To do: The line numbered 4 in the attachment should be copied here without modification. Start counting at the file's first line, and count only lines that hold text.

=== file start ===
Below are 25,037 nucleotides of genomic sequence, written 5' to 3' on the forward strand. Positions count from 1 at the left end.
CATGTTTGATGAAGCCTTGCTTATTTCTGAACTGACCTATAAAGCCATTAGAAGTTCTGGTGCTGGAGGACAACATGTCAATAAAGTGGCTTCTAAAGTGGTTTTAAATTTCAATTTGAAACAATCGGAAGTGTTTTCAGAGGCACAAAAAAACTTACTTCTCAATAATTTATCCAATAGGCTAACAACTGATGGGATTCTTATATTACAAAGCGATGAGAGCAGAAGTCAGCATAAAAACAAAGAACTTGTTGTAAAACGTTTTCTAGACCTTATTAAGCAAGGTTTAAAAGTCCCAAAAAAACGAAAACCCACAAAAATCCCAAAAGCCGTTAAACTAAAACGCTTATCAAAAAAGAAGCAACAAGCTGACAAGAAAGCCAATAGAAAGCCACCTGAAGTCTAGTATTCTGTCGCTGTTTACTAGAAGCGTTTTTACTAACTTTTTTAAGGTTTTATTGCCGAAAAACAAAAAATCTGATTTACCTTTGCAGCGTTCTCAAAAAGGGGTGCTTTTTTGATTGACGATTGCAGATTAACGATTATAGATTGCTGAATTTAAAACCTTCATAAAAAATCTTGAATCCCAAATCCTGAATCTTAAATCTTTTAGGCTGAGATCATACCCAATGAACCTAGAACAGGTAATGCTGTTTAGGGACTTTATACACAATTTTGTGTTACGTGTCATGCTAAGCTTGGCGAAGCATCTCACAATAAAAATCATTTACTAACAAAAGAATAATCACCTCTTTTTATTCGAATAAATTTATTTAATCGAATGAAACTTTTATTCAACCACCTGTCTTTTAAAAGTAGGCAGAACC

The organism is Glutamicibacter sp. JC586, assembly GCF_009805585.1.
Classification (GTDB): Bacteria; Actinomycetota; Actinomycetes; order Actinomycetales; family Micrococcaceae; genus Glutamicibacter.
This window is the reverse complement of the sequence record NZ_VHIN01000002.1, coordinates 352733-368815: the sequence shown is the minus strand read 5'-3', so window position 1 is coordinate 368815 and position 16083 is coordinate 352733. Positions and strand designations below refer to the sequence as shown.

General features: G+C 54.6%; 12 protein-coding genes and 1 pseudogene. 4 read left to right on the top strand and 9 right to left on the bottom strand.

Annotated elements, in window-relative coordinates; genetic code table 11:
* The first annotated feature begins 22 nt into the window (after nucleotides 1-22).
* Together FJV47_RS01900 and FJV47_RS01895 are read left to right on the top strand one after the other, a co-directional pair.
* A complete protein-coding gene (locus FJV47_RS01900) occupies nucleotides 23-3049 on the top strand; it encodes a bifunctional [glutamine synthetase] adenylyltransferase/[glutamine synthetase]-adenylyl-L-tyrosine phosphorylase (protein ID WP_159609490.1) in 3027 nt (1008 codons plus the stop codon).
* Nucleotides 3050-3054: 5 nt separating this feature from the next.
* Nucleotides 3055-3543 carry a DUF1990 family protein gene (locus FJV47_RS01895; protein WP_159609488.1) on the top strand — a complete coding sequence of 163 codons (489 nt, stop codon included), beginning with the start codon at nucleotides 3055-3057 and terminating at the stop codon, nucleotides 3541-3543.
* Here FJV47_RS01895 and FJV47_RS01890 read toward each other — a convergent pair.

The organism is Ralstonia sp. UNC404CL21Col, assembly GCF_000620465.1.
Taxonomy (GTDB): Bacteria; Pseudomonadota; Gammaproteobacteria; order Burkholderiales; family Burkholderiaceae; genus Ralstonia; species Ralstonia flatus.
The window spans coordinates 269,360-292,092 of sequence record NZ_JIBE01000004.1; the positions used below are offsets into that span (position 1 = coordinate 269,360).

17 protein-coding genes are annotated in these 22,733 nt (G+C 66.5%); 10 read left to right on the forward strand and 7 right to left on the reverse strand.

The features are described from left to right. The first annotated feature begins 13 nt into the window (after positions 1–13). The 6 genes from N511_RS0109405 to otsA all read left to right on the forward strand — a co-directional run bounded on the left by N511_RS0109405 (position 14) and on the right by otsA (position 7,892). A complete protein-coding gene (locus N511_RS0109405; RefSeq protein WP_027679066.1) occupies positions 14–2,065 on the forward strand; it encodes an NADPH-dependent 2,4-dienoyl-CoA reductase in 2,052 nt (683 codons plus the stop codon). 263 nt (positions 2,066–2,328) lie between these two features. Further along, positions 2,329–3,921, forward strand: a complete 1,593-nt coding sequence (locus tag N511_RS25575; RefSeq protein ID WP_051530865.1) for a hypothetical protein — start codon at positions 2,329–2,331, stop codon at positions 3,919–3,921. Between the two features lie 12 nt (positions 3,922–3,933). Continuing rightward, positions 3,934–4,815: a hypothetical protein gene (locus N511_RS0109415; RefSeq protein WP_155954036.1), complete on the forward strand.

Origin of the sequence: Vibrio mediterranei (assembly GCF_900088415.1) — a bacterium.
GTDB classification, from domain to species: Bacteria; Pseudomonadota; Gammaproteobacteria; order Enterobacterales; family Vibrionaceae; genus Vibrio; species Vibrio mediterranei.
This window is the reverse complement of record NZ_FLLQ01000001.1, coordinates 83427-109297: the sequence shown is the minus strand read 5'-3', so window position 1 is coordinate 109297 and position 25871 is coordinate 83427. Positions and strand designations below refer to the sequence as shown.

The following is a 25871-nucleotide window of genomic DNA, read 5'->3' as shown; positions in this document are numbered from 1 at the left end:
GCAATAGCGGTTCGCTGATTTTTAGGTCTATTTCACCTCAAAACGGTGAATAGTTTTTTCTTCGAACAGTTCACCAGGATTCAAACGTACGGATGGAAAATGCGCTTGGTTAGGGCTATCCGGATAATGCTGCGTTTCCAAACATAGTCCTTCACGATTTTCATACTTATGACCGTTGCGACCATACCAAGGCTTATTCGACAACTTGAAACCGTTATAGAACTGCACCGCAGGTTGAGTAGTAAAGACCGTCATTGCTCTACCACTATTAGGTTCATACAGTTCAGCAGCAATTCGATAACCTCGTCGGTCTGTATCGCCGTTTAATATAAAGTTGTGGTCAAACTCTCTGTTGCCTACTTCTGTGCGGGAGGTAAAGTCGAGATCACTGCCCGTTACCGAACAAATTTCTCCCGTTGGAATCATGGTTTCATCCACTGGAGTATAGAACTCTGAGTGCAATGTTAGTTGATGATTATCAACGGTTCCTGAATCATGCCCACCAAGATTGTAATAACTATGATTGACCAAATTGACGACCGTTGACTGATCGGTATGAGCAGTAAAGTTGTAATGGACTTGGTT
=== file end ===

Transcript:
Classification (GTDB): Bacteria; Actinomycetota; Actinomycetes; order Actinomycetales; family Micrococcaceae; genus Glutamicibacter.